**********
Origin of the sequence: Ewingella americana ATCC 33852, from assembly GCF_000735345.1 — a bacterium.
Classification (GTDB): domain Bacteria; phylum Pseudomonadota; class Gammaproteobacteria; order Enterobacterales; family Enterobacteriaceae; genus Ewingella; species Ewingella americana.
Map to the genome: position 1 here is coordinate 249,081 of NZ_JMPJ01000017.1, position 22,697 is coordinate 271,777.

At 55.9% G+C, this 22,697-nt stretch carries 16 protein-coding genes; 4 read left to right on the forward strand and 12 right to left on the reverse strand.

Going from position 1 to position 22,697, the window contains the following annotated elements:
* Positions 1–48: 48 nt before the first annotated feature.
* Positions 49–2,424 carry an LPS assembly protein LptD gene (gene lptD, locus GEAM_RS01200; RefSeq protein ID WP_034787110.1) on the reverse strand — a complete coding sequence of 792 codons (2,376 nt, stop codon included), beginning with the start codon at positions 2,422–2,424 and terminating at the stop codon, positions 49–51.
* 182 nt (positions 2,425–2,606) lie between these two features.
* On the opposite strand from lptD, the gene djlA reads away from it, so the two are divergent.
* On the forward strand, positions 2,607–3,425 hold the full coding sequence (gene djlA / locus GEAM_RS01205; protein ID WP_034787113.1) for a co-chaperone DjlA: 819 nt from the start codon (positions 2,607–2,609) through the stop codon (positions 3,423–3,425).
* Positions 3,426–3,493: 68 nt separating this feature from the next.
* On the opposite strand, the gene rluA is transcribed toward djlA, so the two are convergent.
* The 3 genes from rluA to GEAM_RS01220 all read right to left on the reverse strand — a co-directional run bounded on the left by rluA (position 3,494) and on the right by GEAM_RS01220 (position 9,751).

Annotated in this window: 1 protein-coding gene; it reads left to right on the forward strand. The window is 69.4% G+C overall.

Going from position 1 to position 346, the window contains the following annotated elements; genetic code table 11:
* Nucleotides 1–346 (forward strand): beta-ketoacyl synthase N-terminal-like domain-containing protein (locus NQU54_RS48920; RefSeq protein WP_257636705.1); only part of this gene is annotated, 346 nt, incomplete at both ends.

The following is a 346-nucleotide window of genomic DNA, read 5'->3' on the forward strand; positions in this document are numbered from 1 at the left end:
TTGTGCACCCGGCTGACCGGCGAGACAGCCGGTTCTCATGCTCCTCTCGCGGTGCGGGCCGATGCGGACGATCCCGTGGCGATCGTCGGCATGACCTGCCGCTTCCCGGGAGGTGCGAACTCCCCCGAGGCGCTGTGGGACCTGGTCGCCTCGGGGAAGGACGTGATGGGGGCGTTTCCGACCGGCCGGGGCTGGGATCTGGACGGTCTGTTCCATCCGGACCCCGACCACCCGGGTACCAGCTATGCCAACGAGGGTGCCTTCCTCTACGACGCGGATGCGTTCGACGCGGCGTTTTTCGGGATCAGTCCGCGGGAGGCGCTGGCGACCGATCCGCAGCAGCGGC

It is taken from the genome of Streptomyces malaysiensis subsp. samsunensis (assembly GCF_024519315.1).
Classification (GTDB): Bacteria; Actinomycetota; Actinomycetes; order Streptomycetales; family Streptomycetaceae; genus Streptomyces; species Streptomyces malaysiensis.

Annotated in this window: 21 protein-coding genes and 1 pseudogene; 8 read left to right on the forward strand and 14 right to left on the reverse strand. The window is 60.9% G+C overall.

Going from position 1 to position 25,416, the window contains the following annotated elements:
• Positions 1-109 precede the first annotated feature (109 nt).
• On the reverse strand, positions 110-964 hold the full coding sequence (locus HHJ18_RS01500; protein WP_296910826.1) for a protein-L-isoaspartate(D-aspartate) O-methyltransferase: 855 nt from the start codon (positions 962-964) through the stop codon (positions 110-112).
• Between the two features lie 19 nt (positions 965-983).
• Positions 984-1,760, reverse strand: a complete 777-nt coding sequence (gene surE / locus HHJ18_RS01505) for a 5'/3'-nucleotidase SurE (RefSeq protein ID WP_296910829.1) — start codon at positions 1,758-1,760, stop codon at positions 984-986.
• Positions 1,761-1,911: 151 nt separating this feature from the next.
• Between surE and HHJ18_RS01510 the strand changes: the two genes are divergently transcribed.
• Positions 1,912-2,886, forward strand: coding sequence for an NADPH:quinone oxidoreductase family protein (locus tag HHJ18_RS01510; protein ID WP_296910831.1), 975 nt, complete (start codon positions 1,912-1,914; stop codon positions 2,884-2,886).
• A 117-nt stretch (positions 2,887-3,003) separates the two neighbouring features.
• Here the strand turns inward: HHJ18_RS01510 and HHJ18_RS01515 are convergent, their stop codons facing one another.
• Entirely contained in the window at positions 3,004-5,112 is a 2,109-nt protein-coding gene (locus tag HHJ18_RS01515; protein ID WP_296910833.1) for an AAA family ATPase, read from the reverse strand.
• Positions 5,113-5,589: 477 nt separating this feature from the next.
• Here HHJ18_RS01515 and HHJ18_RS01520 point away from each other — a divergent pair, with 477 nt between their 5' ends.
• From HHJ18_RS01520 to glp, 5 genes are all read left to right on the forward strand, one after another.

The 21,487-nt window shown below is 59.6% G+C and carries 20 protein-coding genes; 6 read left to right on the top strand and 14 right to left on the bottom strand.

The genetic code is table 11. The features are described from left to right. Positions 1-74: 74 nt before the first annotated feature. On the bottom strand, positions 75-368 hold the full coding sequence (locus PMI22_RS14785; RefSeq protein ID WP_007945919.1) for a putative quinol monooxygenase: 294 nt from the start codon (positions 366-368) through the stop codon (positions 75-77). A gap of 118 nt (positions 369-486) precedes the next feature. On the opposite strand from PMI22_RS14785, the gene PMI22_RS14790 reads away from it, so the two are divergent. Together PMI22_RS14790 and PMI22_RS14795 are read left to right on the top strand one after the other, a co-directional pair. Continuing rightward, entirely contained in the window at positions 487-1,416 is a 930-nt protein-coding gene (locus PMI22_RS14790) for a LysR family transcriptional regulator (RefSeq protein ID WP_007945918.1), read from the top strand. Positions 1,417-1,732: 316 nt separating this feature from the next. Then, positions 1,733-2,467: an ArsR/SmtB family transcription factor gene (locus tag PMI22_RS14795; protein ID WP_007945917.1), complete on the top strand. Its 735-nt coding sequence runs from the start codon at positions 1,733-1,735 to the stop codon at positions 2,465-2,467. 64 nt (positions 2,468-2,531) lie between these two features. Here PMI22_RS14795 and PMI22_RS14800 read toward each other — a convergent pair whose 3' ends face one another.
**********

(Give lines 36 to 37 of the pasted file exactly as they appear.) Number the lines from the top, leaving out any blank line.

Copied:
The 21,487-nt window shown below is 59.6% G+C and carries 20 protein-coding genes; 6 read left to right on the top strand and 14 right to left on the bottom strand.

The genetic code is table 11. The features are described from left to right. Positions 1-74: 74 nt before the first annotated feature. On the bottom strand, positions 75-368 hold the full coding sequence (locus PMI22_RS14785; RefSeq protein ID WP_007945919.1) for a putative quinol monooxygenase: 294 nt from the start codon (positions 366-368) through the stop codon (positions 75-77). A gap of 118 nt (positions 369-486) precedes the next feature. On the opposite strand from PMI22_RS14785, the gene PMI22_RS14790 reads away from it, so the two are divergent. Together PMI22_RS14790 and PMI22_RS14795 are read left to right on the top strand one after the other, a co-directional pair. Continuing rightward, entirely contained in the window at positions 487-1,416 is a 930-nt protein-coding gene (locus PMI22_RS14790) for a LysR family transcriptional regulator (RefSeq protein ID WP_007945918.1), read from the top strand. Positions 1,417-1,732: 316 nt separating this feature from the next. Then, positions 1,733-2,467: an ArsR/SmtB family transcription factor gene (locus tag PMI22_RS14795; protein ID WP_007945917.1), complete on the top strand. Its 735-nt coding sequence runs from the start codon at positions 1,733-1,735 to the stop codon at positions 2,465-2,467. 64 nt (positions 2,468-2,531) lie between these two features. Here PMI22_RS14795 and PMI22_RS14800 read toward each other — a convergent pair whose 3' ends face one another.